I covered 9 miles in about 40 minutes which was faster than I expected, and a good thing as I didn’t hit the water until 3:45, leaving just 3 hours of sunlight to cover 9 miles of paddling. Eek! No dilly-dallying on this trip!
I don’t have much of a story to tell with this trip because my mind was set on finishing the whole time. One thing that was pretty cool was being able to see the houses at the end of the driveways that we used to pass on our commute to work every day when I worked on Poplar. We (my fellow carpoolers and I) would pass many driveways, usually with fancy signs naming their property something like “Loblolly Point” or “Black Cherry Plantation”. You could never actually see to the end of the driveway and I was always curious what kind of fancy mansions were there. Here’s a few:
I was so worried that I wasn’t going to finish before dark that I barely stopped to look at my phone and evaluate how much further I had to go. I barely stopped paddling the entire time, only a few times to snap a photo. Luckily the wind was pushing me along which helped me to maintain a speed of roughly 3.75 mph.
I finally paddled all the way passed Poplar Island and into the vicinity of Tilghman.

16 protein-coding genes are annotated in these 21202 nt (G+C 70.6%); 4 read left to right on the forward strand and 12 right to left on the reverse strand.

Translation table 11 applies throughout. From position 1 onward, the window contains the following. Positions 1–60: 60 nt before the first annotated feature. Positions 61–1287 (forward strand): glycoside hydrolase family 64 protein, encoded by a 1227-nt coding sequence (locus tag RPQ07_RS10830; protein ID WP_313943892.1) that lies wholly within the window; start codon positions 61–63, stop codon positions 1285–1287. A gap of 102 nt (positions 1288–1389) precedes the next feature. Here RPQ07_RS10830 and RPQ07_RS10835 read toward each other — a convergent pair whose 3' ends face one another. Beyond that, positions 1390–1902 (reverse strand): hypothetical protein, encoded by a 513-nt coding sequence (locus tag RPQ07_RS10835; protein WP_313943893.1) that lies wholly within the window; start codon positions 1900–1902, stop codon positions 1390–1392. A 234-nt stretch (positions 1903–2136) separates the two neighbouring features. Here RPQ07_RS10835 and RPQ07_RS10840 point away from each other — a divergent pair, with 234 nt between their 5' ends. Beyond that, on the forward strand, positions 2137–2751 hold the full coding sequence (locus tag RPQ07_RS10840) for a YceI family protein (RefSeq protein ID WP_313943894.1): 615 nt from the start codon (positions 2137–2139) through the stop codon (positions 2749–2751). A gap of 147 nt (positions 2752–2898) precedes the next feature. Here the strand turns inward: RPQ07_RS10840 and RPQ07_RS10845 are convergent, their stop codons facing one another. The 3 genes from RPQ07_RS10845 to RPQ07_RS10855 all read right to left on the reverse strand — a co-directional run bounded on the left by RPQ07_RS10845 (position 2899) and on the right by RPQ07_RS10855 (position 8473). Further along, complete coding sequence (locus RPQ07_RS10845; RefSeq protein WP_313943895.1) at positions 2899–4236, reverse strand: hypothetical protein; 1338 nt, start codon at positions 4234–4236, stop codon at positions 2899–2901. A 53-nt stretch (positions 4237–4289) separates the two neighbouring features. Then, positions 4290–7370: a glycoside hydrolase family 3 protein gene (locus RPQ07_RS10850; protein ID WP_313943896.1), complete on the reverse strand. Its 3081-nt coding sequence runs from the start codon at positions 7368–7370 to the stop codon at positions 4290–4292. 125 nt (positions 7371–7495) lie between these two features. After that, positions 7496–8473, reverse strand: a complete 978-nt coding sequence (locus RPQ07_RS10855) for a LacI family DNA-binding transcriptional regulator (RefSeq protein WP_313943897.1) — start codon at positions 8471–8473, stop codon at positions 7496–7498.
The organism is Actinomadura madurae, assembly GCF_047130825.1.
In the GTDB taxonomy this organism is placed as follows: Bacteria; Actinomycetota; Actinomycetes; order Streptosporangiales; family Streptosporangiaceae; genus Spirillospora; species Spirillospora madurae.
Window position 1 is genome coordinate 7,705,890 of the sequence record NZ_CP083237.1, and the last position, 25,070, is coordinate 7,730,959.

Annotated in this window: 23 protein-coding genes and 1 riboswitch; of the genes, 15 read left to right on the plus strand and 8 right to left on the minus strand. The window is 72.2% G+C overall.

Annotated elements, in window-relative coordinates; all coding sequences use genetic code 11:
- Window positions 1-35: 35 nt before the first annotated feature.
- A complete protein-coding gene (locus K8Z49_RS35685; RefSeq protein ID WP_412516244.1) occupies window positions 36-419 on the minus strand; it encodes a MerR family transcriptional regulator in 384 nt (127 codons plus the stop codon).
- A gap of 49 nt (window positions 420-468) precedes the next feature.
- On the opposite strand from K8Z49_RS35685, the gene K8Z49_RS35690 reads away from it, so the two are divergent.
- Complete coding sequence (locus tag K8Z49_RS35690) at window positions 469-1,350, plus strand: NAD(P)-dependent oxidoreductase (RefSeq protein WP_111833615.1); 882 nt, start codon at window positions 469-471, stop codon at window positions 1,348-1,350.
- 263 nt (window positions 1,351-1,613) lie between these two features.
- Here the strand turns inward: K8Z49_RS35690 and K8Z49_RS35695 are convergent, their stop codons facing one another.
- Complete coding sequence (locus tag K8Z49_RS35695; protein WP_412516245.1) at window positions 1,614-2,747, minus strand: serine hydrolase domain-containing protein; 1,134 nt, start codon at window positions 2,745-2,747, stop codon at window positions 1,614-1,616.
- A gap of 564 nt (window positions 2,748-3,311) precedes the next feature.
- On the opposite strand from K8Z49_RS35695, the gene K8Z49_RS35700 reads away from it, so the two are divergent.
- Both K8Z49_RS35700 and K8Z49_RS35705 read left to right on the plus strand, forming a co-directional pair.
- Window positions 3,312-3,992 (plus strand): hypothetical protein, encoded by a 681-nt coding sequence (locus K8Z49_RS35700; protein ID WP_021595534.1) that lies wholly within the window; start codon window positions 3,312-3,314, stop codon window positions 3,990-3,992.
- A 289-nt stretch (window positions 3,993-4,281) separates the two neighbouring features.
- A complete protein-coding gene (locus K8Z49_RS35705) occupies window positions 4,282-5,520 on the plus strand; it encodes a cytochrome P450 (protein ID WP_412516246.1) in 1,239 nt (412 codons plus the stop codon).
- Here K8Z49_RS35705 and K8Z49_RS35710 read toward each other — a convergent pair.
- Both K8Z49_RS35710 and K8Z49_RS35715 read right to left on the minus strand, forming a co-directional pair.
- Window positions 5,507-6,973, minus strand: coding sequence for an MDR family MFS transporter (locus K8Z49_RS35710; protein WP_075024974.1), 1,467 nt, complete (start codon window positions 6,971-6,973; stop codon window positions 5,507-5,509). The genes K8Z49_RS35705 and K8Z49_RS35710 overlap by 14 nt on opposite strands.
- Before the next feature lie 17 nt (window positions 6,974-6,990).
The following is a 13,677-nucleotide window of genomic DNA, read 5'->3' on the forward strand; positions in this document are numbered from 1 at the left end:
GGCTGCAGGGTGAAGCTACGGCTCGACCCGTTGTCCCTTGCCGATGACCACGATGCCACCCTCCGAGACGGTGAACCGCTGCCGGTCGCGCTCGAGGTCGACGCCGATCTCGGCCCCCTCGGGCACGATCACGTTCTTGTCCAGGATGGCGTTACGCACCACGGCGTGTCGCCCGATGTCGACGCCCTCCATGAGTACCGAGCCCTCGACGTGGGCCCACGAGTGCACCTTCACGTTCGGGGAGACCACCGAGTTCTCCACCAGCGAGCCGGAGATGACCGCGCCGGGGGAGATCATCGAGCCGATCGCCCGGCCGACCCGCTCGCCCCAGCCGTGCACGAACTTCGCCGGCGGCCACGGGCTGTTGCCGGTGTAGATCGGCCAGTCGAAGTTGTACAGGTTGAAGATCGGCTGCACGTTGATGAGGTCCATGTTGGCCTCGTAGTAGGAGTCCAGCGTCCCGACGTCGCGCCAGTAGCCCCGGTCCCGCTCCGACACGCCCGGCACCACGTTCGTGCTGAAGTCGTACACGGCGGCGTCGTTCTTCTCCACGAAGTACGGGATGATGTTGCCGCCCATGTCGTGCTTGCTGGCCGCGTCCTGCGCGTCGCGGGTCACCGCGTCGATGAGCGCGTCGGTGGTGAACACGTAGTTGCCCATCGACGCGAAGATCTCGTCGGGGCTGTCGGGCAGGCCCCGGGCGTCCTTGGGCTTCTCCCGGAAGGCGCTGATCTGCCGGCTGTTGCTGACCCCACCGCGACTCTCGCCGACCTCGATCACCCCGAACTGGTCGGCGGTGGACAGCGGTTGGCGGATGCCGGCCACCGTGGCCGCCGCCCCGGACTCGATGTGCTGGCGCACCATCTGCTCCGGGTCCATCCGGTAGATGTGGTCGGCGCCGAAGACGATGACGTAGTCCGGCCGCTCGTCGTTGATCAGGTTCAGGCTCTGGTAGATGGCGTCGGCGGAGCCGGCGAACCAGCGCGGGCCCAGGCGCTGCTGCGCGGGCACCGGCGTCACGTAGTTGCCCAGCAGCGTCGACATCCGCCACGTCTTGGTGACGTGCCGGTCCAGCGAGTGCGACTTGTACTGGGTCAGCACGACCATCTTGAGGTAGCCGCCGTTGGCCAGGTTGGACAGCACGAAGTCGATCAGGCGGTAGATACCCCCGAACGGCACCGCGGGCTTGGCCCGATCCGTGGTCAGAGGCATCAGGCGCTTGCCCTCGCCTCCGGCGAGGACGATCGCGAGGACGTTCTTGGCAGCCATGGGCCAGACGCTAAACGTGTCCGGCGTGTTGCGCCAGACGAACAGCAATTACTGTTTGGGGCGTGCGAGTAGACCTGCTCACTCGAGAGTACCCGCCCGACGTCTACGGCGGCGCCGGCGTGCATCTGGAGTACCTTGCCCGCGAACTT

Since I didn’t take the time to check out the Back Creek Park kayak launch, I wasn’t totally sure what I was looking for. We I first reached the park the shoreline was covered in phragmites and thick brush. I figured I’d paddle around the curve and there would be a nice sandy spot to get out. No such luck. Nothing. This park definitely did not have a kayak launch. What the heck, Talbot Co parks?? Nothing along the shoreline could have even resembled a kayak launch. I ended up pulling up in front of the Tilghman Island Inn. THEY had a kayak launching area 😛
I was a bit nervous that someone from the inn would question whether or not I was staying there and I was trying to come up with what I would tell them when they realized I was trespassing. I left my kayak on the bank and hurried to my car (not far at all). One advantage of pulling up to shore here, as opposed to the park, was that I was able to pull my car up right next to my kayak, rather than dragging my kayak up the path for 100+ yards to my car (the park’s parking lot was pretty far from the “kayak launch”).
By the time I had loaded my kayak onto my car, the sun still had a good 15 minutes before setting – not bad! All that was left to do was pick up my bike and head home! Since I rarely go kayaking around sunset, here are a few shots of the sun setting over the bay: